A suitable backsheet material can be a pigment-free monolithic film made from segmented block copolymers where one block is hydrophilic and the other block hydrophobic in nature, alternative materials for monolithic films are polyvinyl alcohol, polyurethane, cellulosics and blends thereof. In a preferred embodiment, the backsheet is made from a pigment-free and filler-free monolithic sheet made from segmented block copolymers. For example, the back sheet may be 0.8 mil, polypropylene film such as that supplied by the Edison Plastic Co. (Newport News, Va.) (Code XP-766-B), a film from Filmtech. Corp. (Lehigh Valley, Pa.), or it may be a polyethylene film available from Tredegar Film Products (Richmond, Va.) (Code X28480). Suitable monolithic films are marketed by Atochem under the trade name Pebax, and by Du Pont under the trade name Hytrel.
The backsheet may be fixed or otherwise adhered or secured to the surface of the absorbent core overall or in discrete zones of attachment. The backsheet may be adhered to the cover in an overlapping configuration, for example, parallel to the sides of the absorbent structure, parallel to the bottom of the absorbent article or in a flange seal extending from the sides of the absorbent structure. When the cover and backsheet are adhered to each other in a flange seal, the cover may additionally be wrapped around the flange seal about the cover; or the backsheet may additionally be wrapped around the flange seal about the cover.
The absorbent article may optionally have a multi-layered structure that may additionally contain a pigment-free transfer layer, which is a low density fluid accepting and fluid releasing layer, that is usually located between the cover and the absorbent core. The transfer layer may be made of relatively less hydrophilic materials and structures than is contained in the absorbent core, such as of webs of polypropylene or polyester nonwovens. Transfer layers may also be made of synthetic fibers, such as polyethylene, polypropylene, polylactic acid, polyester, polyacrylonitrile, polyamide, bicomponent, and mixtures thereof. Such highloft webs may be bonded with chemical binders or by thermal means such as by through-air bonding.
The layers of the article may be attached or adhered to one another to form a cohesive unit to enhance the article's stability. Such attachment or adherence may be by any known means, including, for example, adhesive, ultrasonics, co-embossing, thermobonding, mechanical bonding, and the like. However, it is preferred that the adhesive is colorless, e.g., a Gardner color of about 3 or less, and does not inhibit the light transmission, vapor transmission, or breathability of the backsheet. In the case of a pantyliner, a pigment-free construction adhesive is preferred to be present between the cover and the absorbent core and also present between the absorbent core and the backsheet. The construction adhesive serves to hold the layers together and to minimize deformation during use. The adhesive can be applied as either a thin porous film or in a random spray, in a controlled spiral pattern, or in any other application pattern. See, for example, U.S. Pat. Nos. 5,462,538; 5,681,305 and 5,885,681.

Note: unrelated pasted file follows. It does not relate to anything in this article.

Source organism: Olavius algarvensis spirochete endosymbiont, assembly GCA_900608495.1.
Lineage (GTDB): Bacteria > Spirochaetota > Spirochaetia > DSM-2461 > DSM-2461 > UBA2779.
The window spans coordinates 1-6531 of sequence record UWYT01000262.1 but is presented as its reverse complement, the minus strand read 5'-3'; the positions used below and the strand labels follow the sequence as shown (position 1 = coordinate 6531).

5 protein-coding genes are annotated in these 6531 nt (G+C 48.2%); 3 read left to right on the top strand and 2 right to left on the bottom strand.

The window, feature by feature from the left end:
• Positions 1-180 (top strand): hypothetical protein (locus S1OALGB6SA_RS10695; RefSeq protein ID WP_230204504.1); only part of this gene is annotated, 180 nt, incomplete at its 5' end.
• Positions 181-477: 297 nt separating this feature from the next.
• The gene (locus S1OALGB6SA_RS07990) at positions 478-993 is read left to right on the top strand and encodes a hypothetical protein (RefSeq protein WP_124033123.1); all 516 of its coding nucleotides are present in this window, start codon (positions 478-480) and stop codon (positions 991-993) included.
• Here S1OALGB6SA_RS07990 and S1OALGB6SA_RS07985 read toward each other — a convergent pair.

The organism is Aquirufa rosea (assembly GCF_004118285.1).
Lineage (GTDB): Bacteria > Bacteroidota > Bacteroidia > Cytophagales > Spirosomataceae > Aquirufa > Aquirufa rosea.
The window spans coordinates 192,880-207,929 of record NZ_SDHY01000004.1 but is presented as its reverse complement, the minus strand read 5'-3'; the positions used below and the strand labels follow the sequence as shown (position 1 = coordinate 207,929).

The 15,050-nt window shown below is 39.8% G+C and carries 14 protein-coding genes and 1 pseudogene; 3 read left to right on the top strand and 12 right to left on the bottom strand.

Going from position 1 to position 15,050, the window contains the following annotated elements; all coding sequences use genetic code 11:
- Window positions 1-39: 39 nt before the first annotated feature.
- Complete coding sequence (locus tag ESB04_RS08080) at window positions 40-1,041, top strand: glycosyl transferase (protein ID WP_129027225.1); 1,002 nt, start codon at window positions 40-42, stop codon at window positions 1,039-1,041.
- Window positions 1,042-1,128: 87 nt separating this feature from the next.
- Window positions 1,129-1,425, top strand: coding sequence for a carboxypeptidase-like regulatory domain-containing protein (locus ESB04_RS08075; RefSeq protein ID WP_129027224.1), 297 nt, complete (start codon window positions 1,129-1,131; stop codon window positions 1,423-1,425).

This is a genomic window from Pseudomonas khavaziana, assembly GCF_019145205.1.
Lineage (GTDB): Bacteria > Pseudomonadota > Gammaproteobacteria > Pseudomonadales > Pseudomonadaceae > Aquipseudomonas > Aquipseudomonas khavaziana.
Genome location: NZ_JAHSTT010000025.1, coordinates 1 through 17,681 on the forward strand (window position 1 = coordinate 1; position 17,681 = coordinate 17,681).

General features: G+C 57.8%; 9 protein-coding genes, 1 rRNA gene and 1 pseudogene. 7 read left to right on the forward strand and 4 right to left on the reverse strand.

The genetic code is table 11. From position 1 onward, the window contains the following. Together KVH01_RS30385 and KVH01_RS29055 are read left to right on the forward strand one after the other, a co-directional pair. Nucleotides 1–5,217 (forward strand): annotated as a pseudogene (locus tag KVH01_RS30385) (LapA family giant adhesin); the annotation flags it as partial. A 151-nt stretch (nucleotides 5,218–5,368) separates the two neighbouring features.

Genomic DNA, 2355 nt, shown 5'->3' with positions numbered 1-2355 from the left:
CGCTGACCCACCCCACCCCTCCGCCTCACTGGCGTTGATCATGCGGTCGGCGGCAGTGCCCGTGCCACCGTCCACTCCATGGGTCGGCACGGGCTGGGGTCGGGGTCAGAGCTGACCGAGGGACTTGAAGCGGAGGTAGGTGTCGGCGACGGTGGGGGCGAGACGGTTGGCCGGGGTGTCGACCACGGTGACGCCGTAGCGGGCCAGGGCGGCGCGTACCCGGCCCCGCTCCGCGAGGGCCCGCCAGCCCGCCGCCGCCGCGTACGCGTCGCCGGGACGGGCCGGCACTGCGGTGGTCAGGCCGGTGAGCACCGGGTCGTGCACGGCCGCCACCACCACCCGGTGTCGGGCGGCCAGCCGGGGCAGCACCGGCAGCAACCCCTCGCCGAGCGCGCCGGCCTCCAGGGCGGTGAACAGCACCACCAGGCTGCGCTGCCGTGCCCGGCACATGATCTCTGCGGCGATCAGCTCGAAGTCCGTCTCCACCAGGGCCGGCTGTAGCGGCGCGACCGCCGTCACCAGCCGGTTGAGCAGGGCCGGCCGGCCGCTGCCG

The absorbent article, in the case of a pantyliner, may be applied to the crotch of underpants by placing the backsheet of the absorbent article against the inside of the crotch of the underpants. Pressure sensitive adhesive that is colorless or pigment-free may be applied to the outer surface backsheet of the absorbent article to help maintain it in place. As used herein, the term “pressure-sensitive adhesive” refers to any pigment-free releasable adhesive having a Gardner color of about 3 or less or releasable tenacious means that does not substantially decrease light transmissibility. Suitable pressure sensitive adhesives include, for example, water-based adhesives such as acrylate adhesives. Alternatively, the adhesive may be a rapid setting thermoplastic “hot melt” rubber adhesive or two-sided adhesive tape.